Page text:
Monday, February 28, 2011

Creating a Star Scale of Magnitude

So astronomers have learned to be very careful when classifying stars according to apparent brightness. Classifying stars according to their magnitude seemed a good idea to Hipparchus (in the second century B.C.E.) when he came up with a 6-degree scale, ranging from 1, the brightest stars, to 6, those just barely visible. Unfortunately, this somewhat cumbersome and awkward system (higher magnitudes are fainter, and the brightest objects have negative magnitudes) has persisted to this day.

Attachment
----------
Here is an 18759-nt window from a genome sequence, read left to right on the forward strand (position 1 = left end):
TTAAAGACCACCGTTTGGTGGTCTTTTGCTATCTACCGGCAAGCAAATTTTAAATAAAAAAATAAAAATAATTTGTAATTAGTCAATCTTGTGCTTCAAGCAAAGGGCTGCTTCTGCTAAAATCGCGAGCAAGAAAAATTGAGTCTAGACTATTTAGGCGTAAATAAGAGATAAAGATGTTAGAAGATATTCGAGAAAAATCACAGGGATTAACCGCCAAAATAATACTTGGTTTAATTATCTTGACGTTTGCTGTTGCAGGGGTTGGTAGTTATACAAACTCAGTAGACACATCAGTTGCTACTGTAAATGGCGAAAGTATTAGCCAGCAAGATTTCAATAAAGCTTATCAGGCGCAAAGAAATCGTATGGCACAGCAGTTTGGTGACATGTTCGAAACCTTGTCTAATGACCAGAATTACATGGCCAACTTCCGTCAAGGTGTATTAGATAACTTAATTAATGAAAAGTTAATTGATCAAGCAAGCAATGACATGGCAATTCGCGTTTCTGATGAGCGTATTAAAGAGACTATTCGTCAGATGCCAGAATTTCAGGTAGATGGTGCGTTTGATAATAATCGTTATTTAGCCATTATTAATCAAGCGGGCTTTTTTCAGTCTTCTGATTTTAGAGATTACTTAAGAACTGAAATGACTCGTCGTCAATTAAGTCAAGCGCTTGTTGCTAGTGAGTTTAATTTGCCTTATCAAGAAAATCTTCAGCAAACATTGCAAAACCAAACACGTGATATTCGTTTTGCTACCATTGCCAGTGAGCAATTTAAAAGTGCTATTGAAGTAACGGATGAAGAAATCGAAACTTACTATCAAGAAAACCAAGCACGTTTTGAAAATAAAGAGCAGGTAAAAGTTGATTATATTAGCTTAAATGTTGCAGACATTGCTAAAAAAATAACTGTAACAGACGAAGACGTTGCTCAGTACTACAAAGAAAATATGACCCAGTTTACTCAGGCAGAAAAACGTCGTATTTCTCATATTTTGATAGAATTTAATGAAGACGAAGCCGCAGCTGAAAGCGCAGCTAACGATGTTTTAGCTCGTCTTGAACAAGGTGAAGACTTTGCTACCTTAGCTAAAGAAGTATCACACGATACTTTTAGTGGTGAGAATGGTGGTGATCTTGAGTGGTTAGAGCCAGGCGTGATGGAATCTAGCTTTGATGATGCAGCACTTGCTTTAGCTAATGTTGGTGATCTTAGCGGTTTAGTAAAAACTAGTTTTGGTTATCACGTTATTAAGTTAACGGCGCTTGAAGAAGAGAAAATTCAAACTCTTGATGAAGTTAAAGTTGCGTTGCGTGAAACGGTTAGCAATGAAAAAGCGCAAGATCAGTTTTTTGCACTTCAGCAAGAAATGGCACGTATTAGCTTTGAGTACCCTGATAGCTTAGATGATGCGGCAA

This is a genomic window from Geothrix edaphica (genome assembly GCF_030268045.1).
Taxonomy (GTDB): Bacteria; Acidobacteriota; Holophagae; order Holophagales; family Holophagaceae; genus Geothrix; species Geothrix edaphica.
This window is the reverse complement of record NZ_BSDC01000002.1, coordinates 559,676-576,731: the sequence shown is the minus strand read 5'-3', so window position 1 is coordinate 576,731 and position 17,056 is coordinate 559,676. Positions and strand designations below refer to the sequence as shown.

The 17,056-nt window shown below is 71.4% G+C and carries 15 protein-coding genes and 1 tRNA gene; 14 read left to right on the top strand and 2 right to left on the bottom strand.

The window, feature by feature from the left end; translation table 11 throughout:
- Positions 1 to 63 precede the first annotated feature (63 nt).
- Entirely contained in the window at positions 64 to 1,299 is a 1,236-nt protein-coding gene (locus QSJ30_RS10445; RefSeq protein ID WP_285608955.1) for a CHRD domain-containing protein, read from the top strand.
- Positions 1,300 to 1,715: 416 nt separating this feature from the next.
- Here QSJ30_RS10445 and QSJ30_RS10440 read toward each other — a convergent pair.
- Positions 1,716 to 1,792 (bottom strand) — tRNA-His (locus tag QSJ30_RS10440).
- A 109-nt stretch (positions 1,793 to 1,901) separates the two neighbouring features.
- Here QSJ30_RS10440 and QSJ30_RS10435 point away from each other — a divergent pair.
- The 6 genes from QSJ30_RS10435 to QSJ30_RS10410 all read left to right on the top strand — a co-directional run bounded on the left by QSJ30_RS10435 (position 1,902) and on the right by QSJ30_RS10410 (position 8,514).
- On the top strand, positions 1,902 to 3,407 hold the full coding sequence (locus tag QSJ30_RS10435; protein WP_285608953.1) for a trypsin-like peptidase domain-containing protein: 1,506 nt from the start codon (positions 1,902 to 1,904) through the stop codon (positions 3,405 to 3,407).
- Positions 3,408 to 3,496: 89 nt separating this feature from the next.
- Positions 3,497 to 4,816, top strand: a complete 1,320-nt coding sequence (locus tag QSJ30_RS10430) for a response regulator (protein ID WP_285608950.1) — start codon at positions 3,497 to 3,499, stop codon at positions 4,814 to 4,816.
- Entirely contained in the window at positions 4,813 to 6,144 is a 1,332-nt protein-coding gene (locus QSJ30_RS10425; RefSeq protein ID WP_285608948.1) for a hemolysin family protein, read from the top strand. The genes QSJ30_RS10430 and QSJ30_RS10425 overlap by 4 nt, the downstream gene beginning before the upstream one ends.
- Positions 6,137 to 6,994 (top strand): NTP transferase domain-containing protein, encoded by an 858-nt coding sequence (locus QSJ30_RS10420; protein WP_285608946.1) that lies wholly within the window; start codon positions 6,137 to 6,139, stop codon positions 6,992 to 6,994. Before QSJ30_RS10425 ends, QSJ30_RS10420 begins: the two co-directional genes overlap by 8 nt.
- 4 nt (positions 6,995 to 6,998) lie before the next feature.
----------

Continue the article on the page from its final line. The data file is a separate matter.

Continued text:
Hipparchus’ scale has been expanded and refined over the years. The intervals between magnitudes have been regularized, so that a difference of 1 in magnitude corresponds to a difference of about 2.5 in brightness. Thus, a magnitude 1 star is 2.5 ×2.5 ×2.5 ×2.5 ×2.5=100 times brighter than a magnitude 6 star. Because we are no longer limited to viewing the sky with our eyes, and larger apertures collect more light, magnitudes greater than (that is, fainter than) 6 appear on the scale. Objects brighter than the brightest stars may also be included, their magnitudes expressed as negative numbers. Thus the full moon has a magnitude of –12.5 and the sun, –26.8. In order to make more useful comparisons between stars at varying distances, astronomers differentiate between apparent magnitude and absolute magnitude, defining the latter, by convention, as an object’s apparent magnitude when it is at a distance of 10 parsecs from the observer. This convention cancels out distance as a factor in brightness and is therefore an intrinsic property of the star.

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